“I recently made a comment that was meant to be satire, but had FACTUAL meaning. In the new day of Social Media, we face backlash for every comment we make, which is putting ‘Free Speech’ at a price. The Aids Epidemic is a VERY big part of the LGBTQ Community. To not recognize that would be a ‘Lie’ to yourself and the LGBTQ Community. In this New Day of politics, we are recognizing the benefits of throwing away the old establishment, and how that didn’t work. Today, we are bringing back ‘FREEDOM OF SPEECH,’ and protecting our 2nd amendment rights. That might be too much for some people, but that’s why we’re getting them out of Public Office. Let’s get back to ‘Making Arkansas Great Again.’ Vote Justin Jones for State Representative, District 87.”
“I mean, really all he’s doing is just trying to pull the political move and apologize to try to save his sinking ship, but it’s clear how he feels about gay people,” Baeza said.
The avid Facebook user has since unfriended and blocked Jones and hopes his constituents do the same at the polls.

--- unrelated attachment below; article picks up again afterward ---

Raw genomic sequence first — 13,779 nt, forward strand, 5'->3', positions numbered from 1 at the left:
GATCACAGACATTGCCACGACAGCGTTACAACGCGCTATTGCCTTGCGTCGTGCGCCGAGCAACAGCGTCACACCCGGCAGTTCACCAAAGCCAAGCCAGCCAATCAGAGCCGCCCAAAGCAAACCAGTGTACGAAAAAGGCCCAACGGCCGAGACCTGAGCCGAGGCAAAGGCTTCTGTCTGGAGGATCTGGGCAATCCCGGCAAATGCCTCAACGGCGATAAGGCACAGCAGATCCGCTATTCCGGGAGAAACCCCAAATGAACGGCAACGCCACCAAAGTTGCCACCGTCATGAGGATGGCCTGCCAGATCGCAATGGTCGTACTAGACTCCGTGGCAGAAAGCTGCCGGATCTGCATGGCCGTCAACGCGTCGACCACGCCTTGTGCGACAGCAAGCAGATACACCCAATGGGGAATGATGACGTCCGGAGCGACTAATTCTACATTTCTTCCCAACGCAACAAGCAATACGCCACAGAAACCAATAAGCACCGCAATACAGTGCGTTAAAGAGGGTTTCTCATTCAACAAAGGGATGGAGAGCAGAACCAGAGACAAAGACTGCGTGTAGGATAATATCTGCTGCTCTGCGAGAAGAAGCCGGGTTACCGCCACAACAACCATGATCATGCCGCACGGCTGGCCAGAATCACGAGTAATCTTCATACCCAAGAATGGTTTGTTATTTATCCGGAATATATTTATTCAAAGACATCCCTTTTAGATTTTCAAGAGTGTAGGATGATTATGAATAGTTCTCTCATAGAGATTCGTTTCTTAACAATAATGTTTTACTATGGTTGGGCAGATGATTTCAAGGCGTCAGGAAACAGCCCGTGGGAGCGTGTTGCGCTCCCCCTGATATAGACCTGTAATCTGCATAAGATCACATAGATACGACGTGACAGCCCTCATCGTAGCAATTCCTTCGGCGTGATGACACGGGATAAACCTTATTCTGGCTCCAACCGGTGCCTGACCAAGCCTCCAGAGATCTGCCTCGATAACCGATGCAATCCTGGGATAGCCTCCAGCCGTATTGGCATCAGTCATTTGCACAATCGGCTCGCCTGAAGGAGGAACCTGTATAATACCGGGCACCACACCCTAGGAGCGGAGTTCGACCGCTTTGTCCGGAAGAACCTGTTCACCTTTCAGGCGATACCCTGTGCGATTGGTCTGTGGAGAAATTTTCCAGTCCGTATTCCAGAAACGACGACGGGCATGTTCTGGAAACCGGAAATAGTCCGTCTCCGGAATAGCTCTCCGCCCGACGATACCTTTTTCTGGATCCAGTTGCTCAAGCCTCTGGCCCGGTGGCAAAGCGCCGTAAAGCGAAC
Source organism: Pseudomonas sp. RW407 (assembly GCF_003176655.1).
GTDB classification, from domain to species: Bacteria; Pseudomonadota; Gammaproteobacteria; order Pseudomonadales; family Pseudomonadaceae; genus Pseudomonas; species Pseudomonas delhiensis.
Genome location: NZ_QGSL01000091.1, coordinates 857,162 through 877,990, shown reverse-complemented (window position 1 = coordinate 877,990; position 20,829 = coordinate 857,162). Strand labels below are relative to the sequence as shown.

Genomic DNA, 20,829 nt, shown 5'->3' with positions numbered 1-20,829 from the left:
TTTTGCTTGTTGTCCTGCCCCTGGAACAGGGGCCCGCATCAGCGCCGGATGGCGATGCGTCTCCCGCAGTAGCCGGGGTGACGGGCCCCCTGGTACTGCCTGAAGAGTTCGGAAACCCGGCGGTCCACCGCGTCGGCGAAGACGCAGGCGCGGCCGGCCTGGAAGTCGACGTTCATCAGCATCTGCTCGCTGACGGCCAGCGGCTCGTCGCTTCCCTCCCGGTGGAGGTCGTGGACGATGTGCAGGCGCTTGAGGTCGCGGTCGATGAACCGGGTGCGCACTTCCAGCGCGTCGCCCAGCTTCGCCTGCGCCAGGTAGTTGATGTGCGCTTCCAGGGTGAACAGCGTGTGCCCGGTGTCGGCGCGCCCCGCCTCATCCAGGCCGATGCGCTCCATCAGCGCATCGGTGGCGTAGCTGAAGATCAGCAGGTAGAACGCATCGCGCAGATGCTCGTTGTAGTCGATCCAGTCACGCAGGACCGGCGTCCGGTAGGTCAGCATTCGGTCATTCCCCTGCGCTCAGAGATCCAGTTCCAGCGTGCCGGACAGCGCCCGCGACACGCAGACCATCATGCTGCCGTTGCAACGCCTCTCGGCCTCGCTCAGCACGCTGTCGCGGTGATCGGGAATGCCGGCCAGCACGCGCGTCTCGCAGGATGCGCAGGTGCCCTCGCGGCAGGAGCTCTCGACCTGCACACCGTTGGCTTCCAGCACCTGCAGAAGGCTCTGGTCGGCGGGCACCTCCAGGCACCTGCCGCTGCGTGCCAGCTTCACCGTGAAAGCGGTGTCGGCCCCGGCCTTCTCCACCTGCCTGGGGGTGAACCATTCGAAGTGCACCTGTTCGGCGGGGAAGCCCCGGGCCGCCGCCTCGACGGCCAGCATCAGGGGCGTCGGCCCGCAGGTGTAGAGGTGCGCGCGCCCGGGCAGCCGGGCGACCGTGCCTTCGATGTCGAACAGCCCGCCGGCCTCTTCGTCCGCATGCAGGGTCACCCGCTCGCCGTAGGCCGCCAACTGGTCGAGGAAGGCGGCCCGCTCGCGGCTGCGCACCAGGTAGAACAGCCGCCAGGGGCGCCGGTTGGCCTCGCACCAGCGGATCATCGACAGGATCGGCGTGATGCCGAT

“If you have any contempt or hatred in your heart for the people who you might be representing then you probably shouldn’t run for public office,” Baeza said.
The chairman of the Libertarian Party of Arkansas, Dr. Michael Pakko, said in a statement:
“The tone of Mr. Jones’ comments are completely antithetical to the inclusive, tolerant position of the Libertarian Party. We believe that the rights of the individual are paramount – that each person has the right to make decisions for themselves about what activities to pursue, what foods to eat, what beverages to drink, and who to love. On the rights of LGBT individuals, in particular, the Libertarian Party has always been a champion of equal rights. In fact, the Libertarian Party has supported marriage equality since its founding in 1971. Mr. Jones is within his rights to associate with gay individuals or not, and to have opinions of his own about morality, but the denigrating, insulting comments that have been attributed to him have no place in the political messaging of the Libertarian Party, and we disassociate ourselves from such offensive remarks.”
“The Libertarian Party platform, 1.4 Personal Relationships, states: Sexual orientation, preference, gender, or gender identity should have no impact on the government’s treatment of individuals, such as in current marriage, child custody, adoption, immigration or military service laws. Government does not have the authority to define, license or restrict personal relationships. Consenting adults should be free to choose their own sexual practices and personal relationships.”
Jones is running against incumbent Rep. Robin Lundstrum, a Republican, and Kelly Scott Unger, a Democrat.